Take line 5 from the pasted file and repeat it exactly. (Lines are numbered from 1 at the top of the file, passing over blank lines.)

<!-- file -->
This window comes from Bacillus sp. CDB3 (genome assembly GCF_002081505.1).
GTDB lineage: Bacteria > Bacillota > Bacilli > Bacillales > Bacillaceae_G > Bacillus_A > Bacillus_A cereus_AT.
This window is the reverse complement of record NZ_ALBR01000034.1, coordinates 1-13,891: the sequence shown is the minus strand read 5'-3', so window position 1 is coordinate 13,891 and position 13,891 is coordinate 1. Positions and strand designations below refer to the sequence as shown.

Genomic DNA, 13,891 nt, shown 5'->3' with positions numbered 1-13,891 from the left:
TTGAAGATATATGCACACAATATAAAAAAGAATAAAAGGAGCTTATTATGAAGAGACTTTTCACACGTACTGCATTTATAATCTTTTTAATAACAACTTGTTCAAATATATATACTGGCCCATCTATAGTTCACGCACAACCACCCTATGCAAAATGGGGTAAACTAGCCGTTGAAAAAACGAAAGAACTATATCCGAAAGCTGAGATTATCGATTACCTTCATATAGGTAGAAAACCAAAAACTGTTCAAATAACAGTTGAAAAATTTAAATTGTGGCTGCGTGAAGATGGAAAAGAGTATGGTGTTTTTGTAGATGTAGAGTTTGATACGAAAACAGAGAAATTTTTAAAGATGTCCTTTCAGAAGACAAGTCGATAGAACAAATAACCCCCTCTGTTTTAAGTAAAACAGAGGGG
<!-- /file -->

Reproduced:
TTGAAGATATATGCACACAATATAAAAAAGAATAAAAGGAGCTTATTATGAAGAGACTTTTCACACGTACTGCATTTATAATCTTTTTAATAACAACTTGTTCAAATATATATACTGGCCCATCTATAGTTCACGCACAACCACCCTATGCAAAATGGGGTAAACTAGCCGTTGAAAAAACGAAAGAACTATATCCGAAAGCTGAGATTATCGATTACCTTCATATAGGTAGAAAACCAAAAACTGTTCAAATAACAGTTGAAAAATTTAAATTGTGGCTGCGTGAAGATGGAAAAGAGTATGGTGTTTTTGTAGATGTAGAGTTTGATACGAAAACAGAGAAATTTTTAAAGATGTCCTTTCAGAAGACAAGTCGATAGAACAAATAACCCCCTCTGTTTTAAGTAAAACAGAGGGG